If we assume sub-10% ownership, Cookus pops as a compelling tournament option.

RB

Weighted Opportunity through 7 weeks:

Wes Hills ($13,100): Wes Hills is the most expensive player in the history of professional football DFS, and he still may not be priced high enough. Sure, the 13.8 DraftKings FPG he’s averaged since Week 5 will scare some away, but we can’t forget that he’s still averaging 26.3 DraftKings FPG (1st) and 24.5 weighted opportunity points per game (4th-most by any professional RB since 2011).

This kind of usage in a league full of uncertainty is invaluable. And I’d expect Hills’ monster DraftKings scores to return in this matchup, as Michigan has allowed the 2nd-most rushing YPG (116.8) and the 2nd-most YPC (4.4) since Week 4. Don’t let recent production scare you off Hills, as he’s still one of the top bell cows (in any league) of the last decade.

Mark Thompson ($12,800): We can’t mention USFL bell cows without Mark Thompson, who has captured a league-leading 100% backfield-weighted opportunity over the last two weeks. He’s scored at least 19.0 DraftKings points in every game this season, and scored multiple TDs in 80% of his games despite earning minimal usage as a receiver (3.4 targets per game). In many regards, Thompson is the USFL’s version of Derrick Henry – a bruiser of an RB who relies on a massive rushing workload for the vast majority of his fantasy points.

But Thompson is facing the one team who could actually take the wind out of his sails. The Pittsburgh Mailers have been nearly impossible to rush on this season, allowing just 81.1 rushing YPG (toughest) and 2.8 YPC (toughest, and 15% better than the next-toughest run defense).

I think this could be the first week this season that Thompson pushes to be more popular than Wes Hills. But I don’t think that’s correct. Thompson is still very in play, given he’s locked into every backfield touch, but he’s a tier below Wes Hills this week.

CJ Marable ($7,700): The Stallions had employed a committee backfield seemingly regardless of personnel, but that changed in Week 7 with no Zaquandre White. CJ Marable dominated backfield usage, earning 100% of backfield weighted opportunity (1st), 21.3 weighted opportunity points (2nd), and 19.8 DraftKings points (3rd).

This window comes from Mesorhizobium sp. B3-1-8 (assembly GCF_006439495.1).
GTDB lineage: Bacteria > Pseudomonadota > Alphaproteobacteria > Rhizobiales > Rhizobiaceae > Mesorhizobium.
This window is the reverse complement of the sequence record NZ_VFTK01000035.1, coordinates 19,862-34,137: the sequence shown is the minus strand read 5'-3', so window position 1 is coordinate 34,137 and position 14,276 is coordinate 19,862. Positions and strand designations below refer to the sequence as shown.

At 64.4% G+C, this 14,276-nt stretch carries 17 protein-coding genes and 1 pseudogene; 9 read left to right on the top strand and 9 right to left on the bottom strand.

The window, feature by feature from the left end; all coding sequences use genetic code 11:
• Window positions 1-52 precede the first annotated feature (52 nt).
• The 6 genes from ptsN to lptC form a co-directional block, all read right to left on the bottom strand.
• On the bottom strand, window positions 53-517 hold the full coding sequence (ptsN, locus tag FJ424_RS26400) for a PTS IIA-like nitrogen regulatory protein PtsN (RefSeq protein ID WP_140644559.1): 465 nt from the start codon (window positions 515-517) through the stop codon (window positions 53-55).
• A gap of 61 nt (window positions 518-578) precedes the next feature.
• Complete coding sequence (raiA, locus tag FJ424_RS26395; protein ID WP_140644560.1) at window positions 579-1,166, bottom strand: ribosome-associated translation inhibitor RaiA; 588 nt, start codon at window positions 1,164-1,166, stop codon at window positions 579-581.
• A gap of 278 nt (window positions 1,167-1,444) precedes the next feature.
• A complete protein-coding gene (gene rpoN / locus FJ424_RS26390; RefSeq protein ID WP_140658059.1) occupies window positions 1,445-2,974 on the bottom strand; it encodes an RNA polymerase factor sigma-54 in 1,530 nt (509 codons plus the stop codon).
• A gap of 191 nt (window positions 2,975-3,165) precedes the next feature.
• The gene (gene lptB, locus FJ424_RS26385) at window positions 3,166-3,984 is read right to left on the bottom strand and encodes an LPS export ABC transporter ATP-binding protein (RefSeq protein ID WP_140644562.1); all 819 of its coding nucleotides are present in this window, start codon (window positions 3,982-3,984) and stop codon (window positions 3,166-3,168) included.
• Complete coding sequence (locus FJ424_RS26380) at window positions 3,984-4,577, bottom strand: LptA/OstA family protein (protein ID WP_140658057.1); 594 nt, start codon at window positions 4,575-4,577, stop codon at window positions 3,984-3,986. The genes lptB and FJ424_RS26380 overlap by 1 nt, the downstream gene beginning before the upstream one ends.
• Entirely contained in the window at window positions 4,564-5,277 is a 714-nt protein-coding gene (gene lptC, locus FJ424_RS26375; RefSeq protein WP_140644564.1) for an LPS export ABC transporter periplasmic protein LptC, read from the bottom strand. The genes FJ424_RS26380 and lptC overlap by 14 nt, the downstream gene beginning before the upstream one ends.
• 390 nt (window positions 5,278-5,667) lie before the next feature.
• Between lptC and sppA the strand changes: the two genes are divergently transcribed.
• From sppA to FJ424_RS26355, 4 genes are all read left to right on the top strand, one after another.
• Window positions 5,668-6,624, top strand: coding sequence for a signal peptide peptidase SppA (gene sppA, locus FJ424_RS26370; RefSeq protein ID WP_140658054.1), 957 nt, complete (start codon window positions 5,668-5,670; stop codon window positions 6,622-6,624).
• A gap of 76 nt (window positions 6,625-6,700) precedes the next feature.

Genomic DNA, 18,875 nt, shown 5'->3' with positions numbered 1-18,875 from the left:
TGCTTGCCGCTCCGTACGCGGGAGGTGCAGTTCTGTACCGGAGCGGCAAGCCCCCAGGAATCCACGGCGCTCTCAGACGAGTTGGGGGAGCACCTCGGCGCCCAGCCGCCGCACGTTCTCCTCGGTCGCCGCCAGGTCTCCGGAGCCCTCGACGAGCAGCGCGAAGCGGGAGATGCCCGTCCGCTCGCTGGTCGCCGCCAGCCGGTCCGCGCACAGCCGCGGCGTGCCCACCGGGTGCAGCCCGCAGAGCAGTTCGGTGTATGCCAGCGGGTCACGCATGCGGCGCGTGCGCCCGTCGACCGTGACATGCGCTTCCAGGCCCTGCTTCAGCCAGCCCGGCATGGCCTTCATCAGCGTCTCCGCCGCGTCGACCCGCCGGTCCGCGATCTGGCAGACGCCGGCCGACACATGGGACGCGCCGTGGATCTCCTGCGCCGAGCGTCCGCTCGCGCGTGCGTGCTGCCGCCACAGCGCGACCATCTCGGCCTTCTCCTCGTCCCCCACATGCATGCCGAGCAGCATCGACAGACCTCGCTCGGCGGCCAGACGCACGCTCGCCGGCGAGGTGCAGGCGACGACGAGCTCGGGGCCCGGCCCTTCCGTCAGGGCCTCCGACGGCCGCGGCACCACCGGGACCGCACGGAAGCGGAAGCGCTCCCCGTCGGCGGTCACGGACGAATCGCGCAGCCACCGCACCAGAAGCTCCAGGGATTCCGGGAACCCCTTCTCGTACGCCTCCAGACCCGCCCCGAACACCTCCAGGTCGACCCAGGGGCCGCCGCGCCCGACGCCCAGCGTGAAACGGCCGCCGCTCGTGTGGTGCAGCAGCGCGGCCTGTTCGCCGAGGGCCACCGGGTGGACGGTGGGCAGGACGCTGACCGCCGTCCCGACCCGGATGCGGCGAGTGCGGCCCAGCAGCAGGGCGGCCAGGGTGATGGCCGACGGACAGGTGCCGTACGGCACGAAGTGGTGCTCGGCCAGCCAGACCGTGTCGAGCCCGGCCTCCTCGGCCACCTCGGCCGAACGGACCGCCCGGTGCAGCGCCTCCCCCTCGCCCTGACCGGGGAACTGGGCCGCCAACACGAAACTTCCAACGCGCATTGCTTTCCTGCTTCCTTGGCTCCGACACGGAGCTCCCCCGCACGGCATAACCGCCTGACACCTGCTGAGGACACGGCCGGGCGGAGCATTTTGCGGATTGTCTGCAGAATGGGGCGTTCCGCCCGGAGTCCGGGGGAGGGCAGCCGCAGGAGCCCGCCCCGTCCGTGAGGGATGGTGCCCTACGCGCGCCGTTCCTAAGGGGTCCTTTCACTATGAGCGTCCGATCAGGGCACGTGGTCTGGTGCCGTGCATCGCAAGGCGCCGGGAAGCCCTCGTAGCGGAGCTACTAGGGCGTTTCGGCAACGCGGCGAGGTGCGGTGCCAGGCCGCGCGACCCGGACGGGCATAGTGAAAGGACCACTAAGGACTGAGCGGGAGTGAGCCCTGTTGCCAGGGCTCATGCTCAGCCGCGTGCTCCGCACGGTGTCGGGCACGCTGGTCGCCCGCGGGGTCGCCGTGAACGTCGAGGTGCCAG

So, Marable clearly ranks as a top-4 USFL RB by every usage metric if we assume White misses Week 8 (be sure to check his status ahead of lock). Gamescript should be in Marable’s favor, with Birmingham listed as a 6.5-point favorite, and the matchup is too, as the Stars are allowing a league-high 132.9 rushing YPG and 4.7 YPC. Load up on Marable if White is ruled out.

Matt Colburn ($7,300): Colburn was held back early in the season due to a committee with Dexter Williams and the Stars’ offensive incompetence. But last week suggested the Stars may have finally regained their offensive mojo (349 yards, 37 points), and Colburn seems to have solidified himself as the Philadelphia bell cow after he earned a season-high 96% of backfield-weighted opportunity.

Remember, Colburn worked as the Stars’ bell cow to close out last season, averaging 23.0 DraftKings FPG across his final five games. Colburn will crush as a fantasy contributor if his offense can put points on the board.

And the best part is his pricing. Colburn is more than $5,000 cheaper than the league’s similar bell cows. Sure, his floor doesn’t quite match Wes Hills or Mark Thompson, but you could certainly argue his ceiling does once price adjusted. He should be popular, but I’ll still heavily target Colburn in GPPs this week.